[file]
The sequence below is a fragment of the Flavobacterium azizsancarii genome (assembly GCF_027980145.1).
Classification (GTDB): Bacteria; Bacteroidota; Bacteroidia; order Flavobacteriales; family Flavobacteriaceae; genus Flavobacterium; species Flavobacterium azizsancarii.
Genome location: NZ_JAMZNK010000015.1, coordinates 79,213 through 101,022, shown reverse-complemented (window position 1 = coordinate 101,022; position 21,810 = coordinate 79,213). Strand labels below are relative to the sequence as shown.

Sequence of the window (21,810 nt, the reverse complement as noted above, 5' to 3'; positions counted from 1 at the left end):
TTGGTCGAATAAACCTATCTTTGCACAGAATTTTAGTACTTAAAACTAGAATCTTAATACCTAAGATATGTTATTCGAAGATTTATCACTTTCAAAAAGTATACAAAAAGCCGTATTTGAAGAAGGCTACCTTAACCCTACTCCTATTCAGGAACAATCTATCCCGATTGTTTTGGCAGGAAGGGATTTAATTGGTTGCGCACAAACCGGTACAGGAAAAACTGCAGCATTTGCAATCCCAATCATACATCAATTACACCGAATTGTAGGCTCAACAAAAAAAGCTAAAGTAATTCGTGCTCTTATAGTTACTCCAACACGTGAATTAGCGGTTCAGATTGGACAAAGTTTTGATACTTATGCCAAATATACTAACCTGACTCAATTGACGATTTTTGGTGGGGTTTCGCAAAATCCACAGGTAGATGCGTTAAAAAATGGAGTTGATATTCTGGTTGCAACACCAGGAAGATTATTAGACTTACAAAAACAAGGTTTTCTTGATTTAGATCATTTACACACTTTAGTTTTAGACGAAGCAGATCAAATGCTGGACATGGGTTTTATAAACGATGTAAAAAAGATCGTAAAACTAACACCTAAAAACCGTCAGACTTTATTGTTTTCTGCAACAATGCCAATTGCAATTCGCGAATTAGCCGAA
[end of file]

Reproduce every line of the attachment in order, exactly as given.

The sequence below is a fragment of the Flavobacterium azizsancarii genome (assembly GCF_027980145.1).
Classification (GTDB): Bacteria; Bacteroidota; Bacteroidia; order Flavobacteriales; family Flavobacteriaceae; genus Flavobacterium; species Flavobacterium azizsancarii.
Genome location: NZ_JAMZNK010000015.1, coordinates 79,213 through 101,022, shown reverse-complemented (window position 1 = coordinate 101,022; position 21,810 = coordinate 79,213). Strand labels below are relative to the sequence as shown.

Sequence of the window (21,810 nt, the reverse complement as noted above, 5' to 3'; positions counted from 1 at the left end):
TTGGTCGAATAAACCTATCTTTGCACAGAATTTTAGTACTTAAAACTAGAATCTTAATACCTAAGATATGTTATTCGAAGATTTATCACTTTCAAAAAGTATACAAAAAGCCGTATTTGAAGAAGGCTACCTTAACCCTACTCCTATTCAGGAACAATCTATCCCGATTGTTTTGGCAGGAAGGGATTTAATTGGTTGCGCACAAACCGGTACAGGAAAAACTGCAGCATTTGCAATCCCAATCATACATCAATTACACCGAATTGTAGGCTCAACAAAAAAAGCTAAAGTAATTCGTGCTCTTATAGTTACTCCAACACGTGAATTAGCGGTTCAGATTGGACAAAGTTTTGATACTTATGCCAAATATACTAACCTGACTCAATTGACGATTTTTGGTGGGGTTTCGCAAAATCCACAGGTAGATGCGTTAAAAAATGGAGTTGATATTCTGGTTGCAACACCAGGAAGATTATTAGACTTACAAAAACAAGGTTTTCTTGATTTAGATCATTTACACACTTTAGTTTTAGACGAAGCAGATCAAATGCTGGACATGGGTTTTATAAACGATGTAAAAAAGATCGTAAAACTAACACCTAAAAACCGTCAGACTTTATTGTTTTCTGCAACAATGCCAATTGCAATTCGCGAATTAGCCGAA